“Then I saw, like a little picture of peace, a group of people under some trees, with their back to the gulf. They were making daisy-chains. There was another group. It was made up of people whose great desire was to get more sentries; but they found that very few wanted to go. Once a girl stood alone in her place, waving the people back; but her mother and other relatives called, and reminded her that her furlough was due. Being tired and needing a change she had to go and rest for a while; but no one was sent to guard her gap, and over and over the people fell, like a waterfall of souls.

“Once a child caught a tuft of grass that grew on the very brink of the gulf; it clung convulsively and it called, but nobody seemed to hear. Then the roots of grass gave way, and with a cry the child went over. And the girl who longed to be back in the gap thought she heard the little one cry and she sprang up and wanted to go, at which they reproved her; and then sang a hymn. Then through the hymn the pain of a million broken hearts rung out in one full drop, one sob. It was the Cry of Blood”.

online source

The urgency of Mission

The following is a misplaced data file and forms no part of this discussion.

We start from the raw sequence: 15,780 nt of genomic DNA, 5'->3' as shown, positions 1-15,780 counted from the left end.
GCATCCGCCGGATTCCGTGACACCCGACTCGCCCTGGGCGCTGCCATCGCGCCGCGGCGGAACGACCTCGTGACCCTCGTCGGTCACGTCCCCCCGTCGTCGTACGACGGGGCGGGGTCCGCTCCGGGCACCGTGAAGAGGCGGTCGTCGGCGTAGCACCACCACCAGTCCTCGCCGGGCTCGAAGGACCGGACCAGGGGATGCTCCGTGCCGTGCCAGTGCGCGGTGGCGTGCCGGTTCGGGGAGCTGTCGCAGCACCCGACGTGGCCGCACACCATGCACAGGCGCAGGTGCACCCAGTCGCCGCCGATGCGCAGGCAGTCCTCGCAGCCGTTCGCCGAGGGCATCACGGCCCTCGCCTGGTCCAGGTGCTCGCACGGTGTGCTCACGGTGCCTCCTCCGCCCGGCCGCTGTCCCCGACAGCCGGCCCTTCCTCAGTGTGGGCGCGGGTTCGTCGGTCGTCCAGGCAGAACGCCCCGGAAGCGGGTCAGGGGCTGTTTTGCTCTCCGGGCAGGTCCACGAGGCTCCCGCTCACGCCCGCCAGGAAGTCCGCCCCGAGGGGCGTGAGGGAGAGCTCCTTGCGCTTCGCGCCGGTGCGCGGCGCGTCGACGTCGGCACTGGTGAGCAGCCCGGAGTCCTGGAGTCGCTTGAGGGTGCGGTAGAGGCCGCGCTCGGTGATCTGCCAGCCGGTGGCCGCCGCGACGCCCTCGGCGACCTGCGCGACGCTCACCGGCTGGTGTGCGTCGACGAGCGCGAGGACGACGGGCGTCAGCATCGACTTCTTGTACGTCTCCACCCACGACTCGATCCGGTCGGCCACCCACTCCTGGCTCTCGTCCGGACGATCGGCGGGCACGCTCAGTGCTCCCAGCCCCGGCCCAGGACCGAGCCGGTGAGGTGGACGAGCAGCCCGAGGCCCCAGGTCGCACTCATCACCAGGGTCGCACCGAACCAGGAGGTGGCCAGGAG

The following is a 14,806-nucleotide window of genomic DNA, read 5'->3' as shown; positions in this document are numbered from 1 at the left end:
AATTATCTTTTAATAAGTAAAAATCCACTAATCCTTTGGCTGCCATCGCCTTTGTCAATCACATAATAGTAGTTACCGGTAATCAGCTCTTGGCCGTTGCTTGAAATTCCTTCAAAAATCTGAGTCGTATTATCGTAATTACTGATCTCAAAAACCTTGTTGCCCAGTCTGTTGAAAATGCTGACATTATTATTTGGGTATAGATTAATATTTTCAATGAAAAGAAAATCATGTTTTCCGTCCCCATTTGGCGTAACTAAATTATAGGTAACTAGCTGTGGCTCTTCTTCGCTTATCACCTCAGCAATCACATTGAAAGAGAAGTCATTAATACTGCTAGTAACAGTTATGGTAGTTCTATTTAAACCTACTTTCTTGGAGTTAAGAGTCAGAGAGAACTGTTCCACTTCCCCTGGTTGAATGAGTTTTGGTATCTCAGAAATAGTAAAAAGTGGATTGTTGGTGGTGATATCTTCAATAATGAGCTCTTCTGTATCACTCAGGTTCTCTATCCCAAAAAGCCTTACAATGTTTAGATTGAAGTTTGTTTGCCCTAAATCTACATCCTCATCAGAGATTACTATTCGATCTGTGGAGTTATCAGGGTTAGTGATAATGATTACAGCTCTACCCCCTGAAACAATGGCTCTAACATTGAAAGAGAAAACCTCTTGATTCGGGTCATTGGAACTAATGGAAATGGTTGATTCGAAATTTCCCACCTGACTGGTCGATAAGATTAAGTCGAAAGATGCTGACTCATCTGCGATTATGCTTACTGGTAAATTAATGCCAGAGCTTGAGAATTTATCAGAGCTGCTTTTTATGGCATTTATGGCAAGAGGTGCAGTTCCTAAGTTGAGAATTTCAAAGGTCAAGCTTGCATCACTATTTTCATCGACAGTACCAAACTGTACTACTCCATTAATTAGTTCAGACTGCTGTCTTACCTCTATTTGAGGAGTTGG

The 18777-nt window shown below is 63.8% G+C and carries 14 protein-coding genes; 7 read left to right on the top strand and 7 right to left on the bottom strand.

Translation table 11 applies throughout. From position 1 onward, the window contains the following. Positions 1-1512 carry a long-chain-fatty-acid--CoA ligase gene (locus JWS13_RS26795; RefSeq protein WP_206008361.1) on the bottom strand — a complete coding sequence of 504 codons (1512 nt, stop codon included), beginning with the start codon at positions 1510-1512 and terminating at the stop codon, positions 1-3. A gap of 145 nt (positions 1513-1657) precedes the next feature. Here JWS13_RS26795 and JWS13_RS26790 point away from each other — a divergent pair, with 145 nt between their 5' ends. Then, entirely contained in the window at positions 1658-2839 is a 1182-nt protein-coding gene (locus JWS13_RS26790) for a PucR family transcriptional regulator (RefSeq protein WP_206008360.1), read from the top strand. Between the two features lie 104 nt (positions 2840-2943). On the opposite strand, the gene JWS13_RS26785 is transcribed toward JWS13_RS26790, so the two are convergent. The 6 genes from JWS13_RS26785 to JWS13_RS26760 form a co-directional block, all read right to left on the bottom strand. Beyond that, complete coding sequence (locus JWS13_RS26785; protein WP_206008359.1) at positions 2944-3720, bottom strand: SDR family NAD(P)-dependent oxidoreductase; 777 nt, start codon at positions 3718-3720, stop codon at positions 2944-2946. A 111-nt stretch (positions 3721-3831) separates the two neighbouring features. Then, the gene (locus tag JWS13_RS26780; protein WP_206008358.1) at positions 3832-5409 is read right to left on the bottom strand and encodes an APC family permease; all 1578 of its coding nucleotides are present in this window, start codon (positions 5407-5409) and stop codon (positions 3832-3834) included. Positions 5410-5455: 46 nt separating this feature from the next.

September 10, 2009

In his missionary endeavour in China one of Hudson Taylor’s young converts was a young man called Nee Yung Fa. He was a Ningbo cotton dealer, and he was converted under Hudson’s preaching. He was also a leader in a reformed Buddhist sect – now this was a sect that didn’t go in for idolatry at all, but they were searching for truth and for the real true and living God. At the end of one of Hudson Taylor’s sermons, Nee Yung Fa stood up in his place and turned to address the audience and said: ‘I have long searched for the truth as my father did before me. I have travelled far but I haven’t found it. I found no rest in Confucianism, Buddhism, Taoism, but I do find rest in what I have heard tonight. From now on I will believe in Jesus’. Nee Yung Fa took Hudson Taylor back to his group of Buddhist believers, and he addressed that group and told his own testimony. Then another individual there was converted, and both of them were baptised. The other member of the group asked Hudson Taylor: ‘How long has the gospel been known in England?’. How long has the gospel been known in England? ‘For several hundred years’, he replied with a great tone of embarrassment. ‘What!’, exclaimed Nee, ‘What? Several hundred years, and you have only come to preach to us now? My father sought after the truth for more than 20 years and died not finding it! Why didn’t you come sooner?’.

Roger Steer, Hudson Taylor: A Man in Christ, p.156 – online source